Monday, February 29, 2016
62 Translations of Okonomi Yaki
Fritters as you like them. Fritters to taste. Free fritters. Fritters freed. Japanese pan fried pizza. Savory pancakes. DIY fry-up. Griddled Goo. Individualistic johnnycakes. Selfish savories. Preference, predilection, prepossession, propensity, personalised or pet pancakes or paste. Pet preparation. Wished or whimsy waffles. What you will waffles. (Free)Will waffles. Flavour Flapjacks. Groove griddle cakes. Number one gunge, My cup of tea cakes. Croquette my way. Darling, dearest, desired, or druthers doughboys or dumplings. Liberty cakes. The cook is on holiday cakes. Be my batter cakes. Beloved batter cakes, Coagulated stir fry. Callous cutlets. Choice cabbage cakes. Liking or Love lump cakes. Main mush. Choice Concoction. My mix. Pan fried partiality. Pan-fried perfection. Caprice cakes. Hobby hotplate. Free-style fries. Fried fantasy. Freedom fries. My fry. Favourite fries. Hashed heaven. Hashed happiness.
My students always 'translate' the name for Japanese foods such as that pictured above (お好み焼き) using their phonetization, "okonomi yaki," which might just as well be kowwash firdight for all the meaning it would impart to the average anglophone. This is I think because people hate meaninglessness (Heine, Proulx, & Vohs, 2006) so if at least one word in Japanese is included in any sentence the sender knows that at least that one word will be meaningful in a Japanese context, and that their conversation partner will have some idea of what they are talking about. The reasons for this is anatta or no self. The self is just a representation (story or image): something with a meaning. The lack of meaning is self-annihilation, and English conversation practice almost deadly. I need to be nicer to my students, investigate Japanese hospice praxis, while insisting that students use non-phonetic translations.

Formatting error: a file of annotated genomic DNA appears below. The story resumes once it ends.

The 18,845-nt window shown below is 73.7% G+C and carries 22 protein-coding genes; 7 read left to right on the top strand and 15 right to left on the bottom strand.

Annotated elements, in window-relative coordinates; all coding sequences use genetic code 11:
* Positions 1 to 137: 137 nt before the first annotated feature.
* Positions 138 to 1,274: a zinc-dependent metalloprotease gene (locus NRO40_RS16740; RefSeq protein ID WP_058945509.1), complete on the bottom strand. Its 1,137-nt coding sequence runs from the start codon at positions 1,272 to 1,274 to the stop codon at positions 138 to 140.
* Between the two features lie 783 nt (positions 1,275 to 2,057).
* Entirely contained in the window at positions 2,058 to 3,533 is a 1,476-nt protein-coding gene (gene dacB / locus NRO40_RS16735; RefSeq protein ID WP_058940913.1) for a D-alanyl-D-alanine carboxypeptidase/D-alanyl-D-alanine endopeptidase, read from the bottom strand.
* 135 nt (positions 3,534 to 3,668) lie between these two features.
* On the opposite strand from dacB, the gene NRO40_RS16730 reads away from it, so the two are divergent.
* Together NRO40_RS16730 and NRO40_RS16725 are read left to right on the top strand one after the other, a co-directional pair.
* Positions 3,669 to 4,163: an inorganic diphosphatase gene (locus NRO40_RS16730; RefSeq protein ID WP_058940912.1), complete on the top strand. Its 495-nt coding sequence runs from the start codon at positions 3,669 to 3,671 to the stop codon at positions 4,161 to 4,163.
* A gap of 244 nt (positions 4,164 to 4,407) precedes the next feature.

Heine, S. J., Proulx, T., & Vohs, K. D. (2006). The meaning maintenance model: On the coherence of social motivations. Personality and Social Psychology Review, 10(2), 88-110.
Addendum Good Paper on Japanese hospice praxis emphasises the use of image-based measure (PAC analysis) rather than scales. Recommends, in addition to palliative care and listen: smiles and improved personal hygiene and health on the part of the carer. I try to always attend conversation class wearing a business shirt and tie.
對馬明美, Tsushima, A., 三上佳澄, Mikami, K., 西沢義子, & Nishizawa, Y. (2010). 死を意識している患者との対話場面における看護者の態度構造に関する研究. 日本看護研究学会雑誌, 33(5), 33-44. http://www.jsnr.jp/test/search/docs/103305003.pdf
内藤哲雄1997／2002PAC 分析実施法入門［改訂版］「個」を科学する新技法への招待ナカニシヤ出版 amazon link a student gave a presentation about this. I thought it came from outside of Japan.
内藤哲雄. (1997). PAC 分析の適用範囲と実施法. 信州大学人文学部人文科学論集< 人間情報学科編>, 31, 51-87.
Labels: els, english, englishconversation, nacalianism, nihobunka, self, 日本文化
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This blog represents the opinions of the author, Timothy Takemoto, and not the opinions of his employer.